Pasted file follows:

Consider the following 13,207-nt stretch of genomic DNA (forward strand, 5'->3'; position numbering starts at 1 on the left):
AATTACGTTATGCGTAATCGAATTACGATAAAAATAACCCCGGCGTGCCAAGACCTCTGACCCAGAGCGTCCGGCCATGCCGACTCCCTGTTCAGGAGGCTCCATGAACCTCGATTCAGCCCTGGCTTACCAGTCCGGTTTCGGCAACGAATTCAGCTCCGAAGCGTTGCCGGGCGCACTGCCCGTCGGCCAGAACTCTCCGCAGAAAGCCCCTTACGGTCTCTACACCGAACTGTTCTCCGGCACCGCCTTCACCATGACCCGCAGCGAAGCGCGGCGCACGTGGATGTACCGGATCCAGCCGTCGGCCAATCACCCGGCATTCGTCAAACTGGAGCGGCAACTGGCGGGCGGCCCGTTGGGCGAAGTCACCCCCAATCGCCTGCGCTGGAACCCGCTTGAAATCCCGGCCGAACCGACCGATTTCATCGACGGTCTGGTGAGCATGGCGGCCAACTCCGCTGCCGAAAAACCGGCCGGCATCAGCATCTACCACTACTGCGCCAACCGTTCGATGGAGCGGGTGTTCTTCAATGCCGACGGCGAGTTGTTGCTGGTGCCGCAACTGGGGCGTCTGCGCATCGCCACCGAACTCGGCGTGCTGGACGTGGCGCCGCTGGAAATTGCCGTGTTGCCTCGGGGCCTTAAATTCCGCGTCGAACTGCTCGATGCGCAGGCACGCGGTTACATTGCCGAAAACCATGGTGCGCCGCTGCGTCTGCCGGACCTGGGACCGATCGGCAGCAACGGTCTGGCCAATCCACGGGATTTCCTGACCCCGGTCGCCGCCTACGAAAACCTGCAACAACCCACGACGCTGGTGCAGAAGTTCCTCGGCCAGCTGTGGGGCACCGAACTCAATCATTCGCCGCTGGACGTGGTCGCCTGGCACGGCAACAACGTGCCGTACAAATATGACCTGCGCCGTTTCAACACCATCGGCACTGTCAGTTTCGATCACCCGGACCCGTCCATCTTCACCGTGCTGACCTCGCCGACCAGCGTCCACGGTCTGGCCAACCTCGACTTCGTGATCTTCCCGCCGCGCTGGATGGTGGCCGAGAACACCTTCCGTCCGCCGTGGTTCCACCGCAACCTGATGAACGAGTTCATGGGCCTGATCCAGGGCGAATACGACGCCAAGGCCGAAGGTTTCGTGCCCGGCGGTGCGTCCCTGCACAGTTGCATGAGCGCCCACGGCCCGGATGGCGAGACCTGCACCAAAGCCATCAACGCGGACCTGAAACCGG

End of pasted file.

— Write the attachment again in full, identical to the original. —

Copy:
Consider the following 13,207-nt stretch of genomic DNA (forward strand, 5'->3'; position numbering starts at 1 on the left):
AATTACGTTATGCGTAATCGAATTACGATAAAAATAACCCCGGCGTGCCAAGACCTCTGACCCAGAGCGTCCGGCCATGCCGACTCCCTGTTCAGGAGGCTCCATGAACCTCGATTCAGCCCTGGCTTACCAGTCCGGTTTCGGCAACGAATTCAGCTCCGAAGCGTTGCCGGGCGCACTGCCCGTCGGCCAGAACTCTCCGCAGAAAGCCCCTTACGGTCTCTACACCGAACTGTTCTCCGGCACCGCCTTCACCATGACCCGCAGCGAAGCGCGGCGCACGTGGATGTACCGGATCCAGCCGTCGGCCAATCACCCGGCATTCGTCAAACTGGAGCGGCAACTGGCGGGCGGCCCGTTGGGCGAAGTCACCCCCAATCGCCTGCGCTGGAACCCGCTTGAAATCCCGGCCGAACCGACCGATTTCATCGACGGTCTGGTGAGCATGGCGGCCAACTCCGCTGCCGAAAAACCGGCCGGCATCAGCATCTACCACTACTGCGCCAACCGTTCGATGGAGCGGGTGTTCTTCAATGCCGACGGCGAGTTGTTGCTGGTGCCGCAACTGGGGCGTCTGCGCATCGCCACCGAACTCGGCGTGCTGGACGTGGCGCCGCTGGAAATTGCCGTGTTGCCTCGGGGCCTTAAATTCCGCGTCGAACTGCTCGATGCGCAGGCACGCGGTTACATTGCCGAAAACCATGGTGCGCCGCTGCGTCTGCCGGACCTGGGACCGATCGGCAGCAACGGTCTGGCCAATCCACGGGATTTCCTGACCCCGGTCGCCGCCTACGAAAACCTGCAACAACCCACGACGCTGGTGCAGAAGTTCCTCGGCCAGCTGTGGGGCACCGAACTCAATCATTCGCCGCTGGACGTGGTCGCCTGGCACGGCAACAACGTGCCGTACAAATATGACCTGCGCCGTTTCAACACCATCGGCACTGTCAGTTTCGATCACCCGGACCCGTCCATCTTCACCGTGCTGACCTCGCCGACCAGCGTCCACGGTCTGGCCAACCTCGACTTCGTGATCTTCCCGCCGCGCTGGATGGTGGCCGAGAACACCTTCCGTCCGCCGTGGTTCCACCGCAACCTGATGAACGAGTTCATGGGCCTGATCCAGGGCGAATACGACGCCAAGGCCGAAGGTTTCGTGCCCGGCGGTGCGTCCCTGCACAGTTGCATGAGCGCCCACGGCCCGGATGGCGAGACCTGCACCAAAGCCATCAACGCGGACCTGAAACCGG